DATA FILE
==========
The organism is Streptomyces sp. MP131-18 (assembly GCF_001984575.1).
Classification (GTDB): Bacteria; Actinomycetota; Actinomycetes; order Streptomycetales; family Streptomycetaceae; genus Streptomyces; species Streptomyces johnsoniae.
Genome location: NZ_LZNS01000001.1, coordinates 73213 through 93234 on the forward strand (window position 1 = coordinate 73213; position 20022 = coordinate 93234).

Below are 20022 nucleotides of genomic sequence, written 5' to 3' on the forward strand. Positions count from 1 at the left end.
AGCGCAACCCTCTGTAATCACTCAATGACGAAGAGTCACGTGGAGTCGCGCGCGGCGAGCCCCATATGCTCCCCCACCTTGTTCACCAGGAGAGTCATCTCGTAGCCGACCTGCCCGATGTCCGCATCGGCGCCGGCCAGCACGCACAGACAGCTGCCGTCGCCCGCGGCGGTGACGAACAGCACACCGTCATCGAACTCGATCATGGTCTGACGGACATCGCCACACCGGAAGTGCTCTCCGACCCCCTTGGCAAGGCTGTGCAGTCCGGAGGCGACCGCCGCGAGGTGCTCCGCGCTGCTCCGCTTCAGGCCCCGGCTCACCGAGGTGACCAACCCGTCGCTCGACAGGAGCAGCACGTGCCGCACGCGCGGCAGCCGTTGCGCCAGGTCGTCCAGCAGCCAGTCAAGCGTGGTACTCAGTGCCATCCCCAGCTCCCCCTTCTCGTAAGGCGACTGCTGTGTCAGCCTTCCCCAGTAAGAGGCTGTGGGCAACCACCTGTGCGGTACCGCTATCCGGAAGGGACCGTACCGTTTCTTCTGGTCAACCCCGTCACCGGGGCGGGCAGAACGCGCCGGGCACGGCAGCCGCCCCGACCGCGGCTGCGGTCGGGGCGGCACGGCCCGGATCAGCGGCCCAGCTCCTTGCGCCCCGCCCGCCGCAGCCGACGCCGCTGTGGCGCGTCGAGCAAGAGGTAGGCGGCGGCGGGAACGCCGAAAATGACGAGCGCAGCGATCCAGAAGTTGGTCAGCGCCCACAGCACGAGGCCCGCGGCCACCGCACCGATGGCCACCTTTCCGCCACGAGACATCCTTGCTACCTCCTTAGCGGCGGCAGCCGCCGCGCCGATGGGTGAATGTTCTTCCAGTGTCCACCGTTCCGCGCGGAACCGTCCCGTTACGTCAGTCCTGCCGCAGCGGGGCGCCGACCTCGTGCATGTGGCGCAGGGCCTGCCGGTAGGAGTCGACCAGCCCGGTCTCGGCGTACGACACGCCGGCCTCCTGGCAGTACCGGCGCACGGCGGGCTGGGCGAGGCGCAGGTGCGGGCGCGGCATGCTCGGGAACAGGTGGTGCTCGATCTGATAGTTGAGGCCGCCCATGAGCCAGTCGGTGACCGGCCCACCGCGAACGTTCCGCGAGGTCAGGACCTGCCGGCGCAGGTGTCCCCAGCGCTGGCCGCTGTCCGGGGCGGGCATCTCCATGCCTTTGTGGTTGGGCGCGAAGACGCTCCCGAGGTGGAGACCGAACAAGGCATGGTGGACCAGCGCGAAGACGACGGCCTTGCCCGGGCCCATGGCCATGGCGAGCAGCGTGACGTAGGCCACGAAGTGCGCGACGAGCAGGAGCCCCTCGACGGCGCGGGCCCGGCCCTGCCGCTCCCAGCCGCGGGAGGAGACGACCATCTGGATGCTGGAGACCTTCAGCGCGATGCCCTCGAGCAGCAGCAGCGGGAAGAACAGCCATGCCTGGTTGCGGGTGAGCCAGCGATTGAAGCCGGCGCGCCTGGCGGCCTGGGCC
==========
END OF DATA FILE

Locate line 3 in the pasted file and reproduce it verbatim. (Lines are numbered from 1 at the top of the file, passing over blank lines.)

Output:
Genome location: NZ_LZNS01000001.1, coordinates 73213 through 93234 on the forward strand (window position 1 = coordinate 73213; position 20022 = coordinate 93234).